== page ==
Dozens of species have been coaxed back from oblivion, with fenced havens, conserved habitat, islands and feral predator control vital.
Stephen van der Mark/AAP
Culling water buffalo is expensive. What if land managers could earn carbon credits for controlling the numbers of these methane-belching animals?
Enormous cane toads in Australia are not new – but we might see even larger ones as predators figure out how to eat these introduced toxic toads.
Feral cats double the size of domestic tabbies. Cane toads with longer legs. And dingoes with flexible joints. ‘Selection pressure’ is at work on introduced animals.
Not a priority species: the endangered greater glider.
Yes, the new threatened species plan is better. But it’s nowhere near enough to actually prevent Australian species from dying out
Invasive species have been invading foreign territories for centuries. By quantifying the mammoth economic impacts, we hope political leaders will start to take notice.
A cat basks in the New Jersey sunshine amid coronavirus lockdown.
Mark Makela/Getty Image
Ownerless cats may find it harder to find food scraps with restaurants closed during the coronavirus crisis. Given social distancing rules, is it okay to go outside to feed them?
The fate of deer carcasses is a crucial consideration in monitoring the success of future culling.
The NSW government has announced plans to remove feral deer from its list of official game animals. With careful monitoring, the resulting free-for-all could help curb their booming numbers.
Feral horses have severely damaged the landscape in Kosciuszko National Park.
Feral horses are a clear point of division between parties in this weekend’s election. Labor has pledged to repeal the Coalition government’s bill to preserve large numbers of brumbies.
A wild dingo from the Great Sandy Desert, Western Australia.
The WA government has announced plans to reclassify dingoes as no different to wild dogs - paving the way for them to be culled at will. But dingoes are unique and deserve to be recognised as such.
Tagged European rabbit kitten infected with myxoma virus, but that died from rabbit haemorrhagic virus disease (RHDV).
Photo by David Peacock, Biosecurity South Australia
Feral rabbits previously exposed to myxoma virus are more likely to be killed by rabbit haemorrhagic diease, meaning that these two biocontrol agents can become even more powerful when used in tandem.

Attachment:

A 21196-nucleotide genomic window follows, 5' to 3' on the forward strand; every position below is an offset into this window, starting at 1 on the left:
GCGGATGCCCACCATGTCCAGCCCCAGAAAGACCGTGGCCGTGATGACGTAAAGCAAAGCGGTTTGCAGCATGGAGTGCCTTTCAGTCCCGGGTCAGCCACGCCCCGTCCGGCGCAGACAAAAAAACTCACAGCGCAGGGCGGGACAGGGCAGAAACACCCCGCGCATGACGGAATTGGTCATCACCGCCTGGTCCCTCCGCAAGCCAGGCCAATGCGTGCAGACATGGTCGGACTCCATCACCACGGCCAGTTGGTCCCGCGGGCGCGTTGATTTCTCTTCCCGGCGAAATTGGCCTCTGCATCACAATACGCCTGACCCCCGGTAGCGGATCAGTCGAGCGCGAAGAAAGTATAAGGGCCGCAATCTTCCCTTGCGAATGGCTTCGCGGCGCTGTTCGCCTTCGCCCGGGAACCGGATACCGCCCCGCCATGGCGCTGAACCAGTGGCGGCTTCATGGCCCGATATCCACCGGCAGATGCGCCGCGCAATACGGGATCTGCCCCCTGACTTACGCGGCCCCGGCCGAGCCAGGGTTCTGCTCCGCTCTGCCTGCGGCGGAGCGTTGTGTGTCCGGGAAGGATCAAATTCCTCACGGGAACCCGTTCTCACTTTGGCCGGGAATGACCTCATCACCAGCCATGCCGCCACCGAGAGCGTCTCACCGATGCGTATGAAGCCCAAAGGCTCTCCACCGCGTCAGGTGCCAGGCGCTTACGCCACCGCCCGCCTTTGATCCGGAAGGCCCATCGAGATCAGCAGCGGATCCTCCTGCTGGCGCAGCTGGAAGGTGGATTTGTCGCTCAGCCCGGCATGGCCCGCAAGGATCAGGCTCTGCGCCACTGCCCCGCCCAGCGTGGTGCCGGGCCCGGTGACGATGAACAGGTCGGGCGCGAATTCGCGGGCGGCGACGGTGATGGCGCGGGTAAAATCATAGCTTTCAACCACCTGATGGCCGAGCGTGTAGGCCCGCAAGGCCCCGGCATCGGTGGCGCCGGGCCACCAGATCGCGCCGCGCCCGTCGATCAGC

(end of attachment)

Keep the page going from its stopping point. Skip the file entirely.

An 1870 news report said wild horses were “hated and shot by all”. What has changed since?
Brumbies have a devoted following among high country locals, despite the fact that they were despised by colonial settler farmers. Their mythical status today owes a lot to cultural figures such as Banjo Paterson.
Research suggests there is no “safe number” of brumbies that will avoid harm to mountain ecosystems.
Failing to cull feral horses in Kosciuszko National Park may end up promoting environmental destruction while actually increasing the horses’ suffering.
Wild horses, known as brumbies, in Australia.
From 30,000-year-old cave paintings to The Man From Snowy River, wild horses have always been part of human culture. As Australia debates what to do with ‘brumbies’ in mountain environments, it’s time to reconsider their place.
Red-eared sliders were once popular pets but are currently banned in Australia. These turtles are still regularly found in the wild and being kept as illegal pets.
Exotic pets may rank highly on the novelty and excitement scale, but little is known about their ownership in Australia.
Part of Mandy Martin’s painting Cool Burn (2016): in her painting workshops at Djinkarr, Indigenous rangers brought the threats to their land to life on canvas.
Feral cats and pigs, mission grass and climate change - in western Arnhem Land, Indigenous rangers are battling many environmental threats. Through painting and performance, they are also telling ‘healthy country’ stories.
A juvenile dingo on Fraser Island.
All dingoes are ginger, right? Nope. They don’t bark? Wrong again. And they’re ultimately just wild dogs? Well, that’s trickier, but for conservation purposes the answer is still basically no.
Dingoes play an important role in our ecosystems.
Wild dog attacks on livestock are devastating, but bounties and culling aren’t the answer.
Wild horses are wreaking havoc in Australia’s mountains.
Long Road Photography (formerly Aff)/Flickr
Horses need to be removed from Australia’s mountains. The debate now is around ethics and their role in Australian culture.
Alpine meadows are a pretty rare sight in Australia.
The alpine landscapes of Australia’s southeast and Tasmania are home to hundreds of rare plants and animals. They’re healthy for now, but need careful looking after.